How Carbon Fibre Technology Is Shaping F1’s New Era

By: Seat Earnings

Carbonfibre may have been ubiquitous on Formula 1 cars for more than 40 years, but it would be wrong to say it’s an area of technology that ever stands still.

Just like with every other area of current grand prix machinery, teams are constantly seeking marginal gain improvements to help make them winners. Taken down to its most basic element, this means making things lighter, and stronger – and ensuring that every part is totally fit for purpose.

Solvay has witnessed many rule changes over the years and has had to respond to the increasing demands for tougher materials to withstand ever-stricter crash tests. But F1’s new rules era for 2022 has thrown up some specific challenges, as teams have found themselves battling to get down to the weight limit.

Such was the desperation to trim off the extra kilograms, that some teams had to attack their liveries to strip back any excess paint – leaving the bare carbonfibre exposed. Steele explains that Solvay had to play its part too in producing materials that could help on this front. 

F1 teams and companies like Solvay are always looking to the future and where improvements will come from next. But it’s important to state that end goals are changing for all competitors.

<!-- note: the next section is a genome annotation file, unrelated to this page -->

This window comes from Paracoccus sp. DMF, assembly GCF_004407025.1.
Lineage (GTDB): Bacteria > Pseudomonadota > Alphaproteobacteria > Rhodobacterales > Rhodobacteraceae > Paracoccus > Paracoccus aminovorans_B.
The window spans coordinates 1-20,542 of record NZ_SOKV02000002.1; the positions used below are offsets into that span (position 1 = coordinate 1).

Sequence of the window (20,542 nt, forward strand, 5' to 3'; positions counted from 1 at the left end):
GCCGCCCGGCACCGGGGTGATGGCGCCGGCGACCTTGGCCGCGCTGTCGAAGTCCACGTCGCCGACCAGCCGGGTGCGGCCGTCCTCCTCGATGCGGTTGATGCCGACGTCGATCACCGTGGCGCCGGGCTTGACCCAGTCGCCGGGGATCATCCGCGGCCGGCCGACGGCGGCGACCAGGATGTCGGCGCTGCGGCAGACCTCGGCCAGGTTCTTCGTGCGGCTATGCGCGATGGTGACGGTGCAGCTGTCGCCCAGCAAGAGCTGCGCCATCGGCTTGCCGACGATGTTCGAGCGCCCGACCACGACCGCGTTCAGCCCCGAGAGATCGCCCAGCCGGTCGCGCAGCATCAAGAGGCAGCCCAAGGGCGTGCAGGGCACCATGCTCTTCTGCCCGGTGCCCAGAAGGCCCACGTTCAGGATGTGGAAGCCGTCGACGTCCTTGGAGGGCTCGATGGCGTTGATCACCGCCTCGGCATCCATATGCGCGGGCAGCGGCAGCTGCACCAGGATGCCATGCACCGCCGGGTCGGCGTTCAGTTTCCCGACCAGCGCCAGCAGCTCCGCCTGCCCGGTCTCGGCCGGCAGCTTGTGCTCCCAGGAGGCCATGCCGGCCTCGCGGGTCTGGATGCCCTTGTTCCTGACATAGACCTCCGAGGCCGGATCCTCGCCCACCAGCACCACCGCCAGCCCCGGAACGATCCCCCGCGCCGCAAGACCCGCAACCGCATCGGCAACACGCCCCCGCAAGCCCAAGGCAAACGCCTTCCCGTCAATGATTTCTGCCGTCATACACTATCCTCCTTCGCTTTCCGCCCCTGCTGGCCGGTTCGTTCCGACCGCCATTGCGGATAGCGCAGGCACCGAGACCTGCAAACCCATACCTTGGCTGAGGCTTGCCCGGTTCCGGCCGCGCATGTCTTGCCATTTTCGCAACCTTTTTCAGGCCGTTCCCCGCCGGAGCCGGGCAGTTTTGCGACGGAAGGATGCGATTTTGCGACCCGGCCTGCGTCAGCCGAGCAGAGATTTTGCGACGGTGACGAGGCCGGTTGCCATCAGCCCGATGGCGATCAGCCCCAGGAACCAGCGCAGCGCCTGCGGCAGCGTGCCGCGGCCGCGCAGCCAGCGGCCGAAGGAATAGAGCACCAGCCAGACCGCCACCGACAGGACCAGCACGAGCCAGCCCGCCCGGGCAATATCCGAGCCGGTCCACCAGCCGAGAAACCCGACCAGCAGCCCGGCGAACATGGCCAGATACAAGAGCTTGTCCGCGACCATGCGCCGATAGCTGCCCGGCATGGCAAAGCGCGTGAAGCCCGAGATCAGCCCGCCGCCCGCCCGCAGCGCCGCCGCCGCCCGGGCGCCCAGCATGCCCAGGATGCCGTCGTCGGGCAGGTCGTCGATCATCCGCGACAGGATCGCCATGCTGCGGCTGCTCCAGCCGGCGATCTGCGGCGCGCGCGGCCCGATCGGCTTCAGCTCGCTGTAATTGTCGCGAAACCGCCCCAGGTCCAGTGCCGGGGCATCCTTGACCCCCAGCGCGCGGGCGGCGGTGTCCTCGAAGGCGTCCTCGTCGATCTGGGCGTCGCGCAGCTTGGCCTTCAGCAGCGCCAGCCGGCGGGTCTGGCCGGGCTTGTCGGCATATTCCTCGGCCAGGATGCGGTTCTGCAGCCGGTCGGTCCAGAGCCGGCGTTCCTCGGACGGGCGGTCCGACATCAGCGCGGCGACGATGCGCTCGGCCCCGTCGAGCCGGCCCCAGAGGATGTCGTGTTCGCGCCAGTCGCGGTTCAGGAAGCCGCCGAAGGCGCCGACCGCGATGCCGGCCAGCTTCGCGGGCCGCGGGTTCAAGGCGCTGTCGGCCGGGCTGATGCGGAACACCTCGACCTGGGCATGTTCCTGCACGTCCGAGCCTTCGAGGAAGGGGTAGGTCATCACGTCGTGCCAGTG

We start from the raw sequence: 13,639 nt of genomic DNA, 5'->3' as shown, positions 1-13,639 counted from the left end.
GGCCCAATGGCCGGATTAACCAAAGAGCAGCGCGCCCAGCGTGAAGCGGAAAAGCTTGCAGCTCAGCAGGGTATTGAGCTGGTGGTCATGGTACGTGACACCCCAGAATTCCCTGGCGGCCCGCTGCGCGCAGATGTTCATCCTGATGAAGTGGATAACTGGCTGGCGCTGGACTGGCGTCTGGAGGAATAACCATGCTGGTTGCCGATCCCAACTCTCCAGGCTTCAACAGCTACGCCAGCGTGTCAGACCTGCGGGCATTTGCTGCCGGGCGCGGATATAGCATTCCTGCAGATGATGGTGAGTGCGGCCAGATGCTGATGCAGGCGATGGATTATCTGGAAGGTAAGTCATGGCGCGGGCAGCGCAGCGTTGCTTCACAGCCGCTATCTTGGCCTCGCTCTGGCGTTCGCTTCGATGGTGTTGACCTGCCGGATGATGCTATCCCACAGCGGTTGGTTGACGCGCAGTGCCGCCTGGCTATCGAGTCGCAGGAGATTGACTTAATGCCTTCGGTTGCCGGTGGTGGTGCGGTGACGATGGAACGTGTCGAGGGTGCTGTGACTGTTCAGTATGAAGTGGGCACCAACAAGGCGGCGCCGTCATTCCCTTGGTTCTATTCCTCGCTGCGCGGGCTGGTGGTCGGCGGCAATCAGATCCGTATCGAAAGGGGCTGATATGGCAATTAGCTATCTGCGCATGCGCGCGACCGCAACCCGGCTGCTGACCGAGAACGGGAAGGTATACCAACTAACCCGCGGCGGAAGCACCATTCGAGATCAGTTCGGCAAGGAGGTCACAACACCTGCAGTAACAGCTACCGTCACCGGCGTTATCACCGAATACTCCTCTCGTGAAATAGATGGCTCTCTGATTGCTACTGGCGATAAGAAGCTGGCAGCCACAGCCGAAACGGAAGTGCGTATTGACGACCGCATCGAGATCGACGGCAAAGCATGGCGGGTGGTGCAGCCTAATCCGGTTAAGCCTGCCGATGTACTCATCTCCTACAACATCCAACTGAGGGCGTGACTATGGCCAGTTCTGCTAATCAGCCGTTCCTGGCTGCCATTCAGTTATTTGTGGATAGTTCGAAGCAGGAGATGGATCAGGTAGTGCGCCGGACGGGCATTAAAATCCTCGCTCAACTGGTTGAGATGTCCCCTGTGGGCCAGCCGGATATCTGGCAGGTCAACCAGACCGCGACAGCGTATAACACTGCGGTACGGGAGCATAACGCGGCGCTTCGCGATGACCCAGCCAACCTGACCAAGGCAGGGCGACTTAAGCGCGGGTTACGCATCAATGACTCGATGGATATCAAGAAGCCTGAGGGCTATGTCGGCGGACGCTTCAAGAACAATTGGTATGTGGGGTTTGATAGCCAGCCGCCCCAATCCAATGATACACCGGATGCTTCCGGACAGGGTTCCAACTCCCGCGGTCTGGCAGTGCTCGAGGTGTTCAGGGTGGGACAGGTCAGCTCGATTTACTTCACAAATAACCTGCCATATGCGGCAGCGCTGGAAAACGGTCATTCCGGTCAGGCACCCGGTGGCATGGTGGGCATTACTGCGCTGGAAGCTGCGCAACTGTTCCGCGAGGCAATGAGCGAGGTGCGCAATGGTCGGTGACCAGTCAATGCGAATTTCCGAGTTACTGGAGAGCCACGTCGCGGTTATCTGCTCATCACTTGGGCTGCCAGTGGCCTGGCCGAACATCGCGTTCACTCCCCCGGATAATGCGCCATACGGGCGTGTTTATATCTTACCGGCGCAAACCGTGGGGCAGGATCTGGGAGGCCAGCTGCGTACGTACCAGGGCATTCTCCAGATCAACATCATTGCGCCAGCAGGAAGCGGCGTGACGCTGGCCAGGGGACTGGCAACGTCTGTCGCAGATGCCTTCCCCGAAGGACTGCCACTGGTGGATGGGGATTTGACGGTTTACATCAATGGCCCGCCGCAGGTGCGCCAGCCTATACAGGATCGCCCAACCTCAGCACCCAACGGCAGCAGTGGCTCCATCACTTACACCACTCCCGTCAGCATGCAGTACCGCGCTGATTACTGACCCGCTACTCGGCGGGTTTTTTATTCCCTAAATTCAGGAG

Solvay sees scope for greater use of carbonfibre parts in electric motors. These can contribute to less inertia and higher rotational speeds of internal components to allow them to spin up and slow down much faster. 

But there are hints too of revolutions to come in overall battery technology, which could be pivotal when F1 moves to its new engine rules era from 2026. Perrin adds: “We also working on the chemistry of the battery itself. Today most people are using I would say conventional batteries, but there is new technology on batteries that we can foresee in 2025.

“This will completely change things in terms of energy density, so the capacity of the battery, and also the global weight that you need to carry for the same amount of energy, will drastically be reduced. “It's not ready yet, but that's something that we see coming on the horizon.”

Carbonfibre helped open a new era for F1 back in the 1980s. It looks set to play a key part in shaping its long-term future too. 

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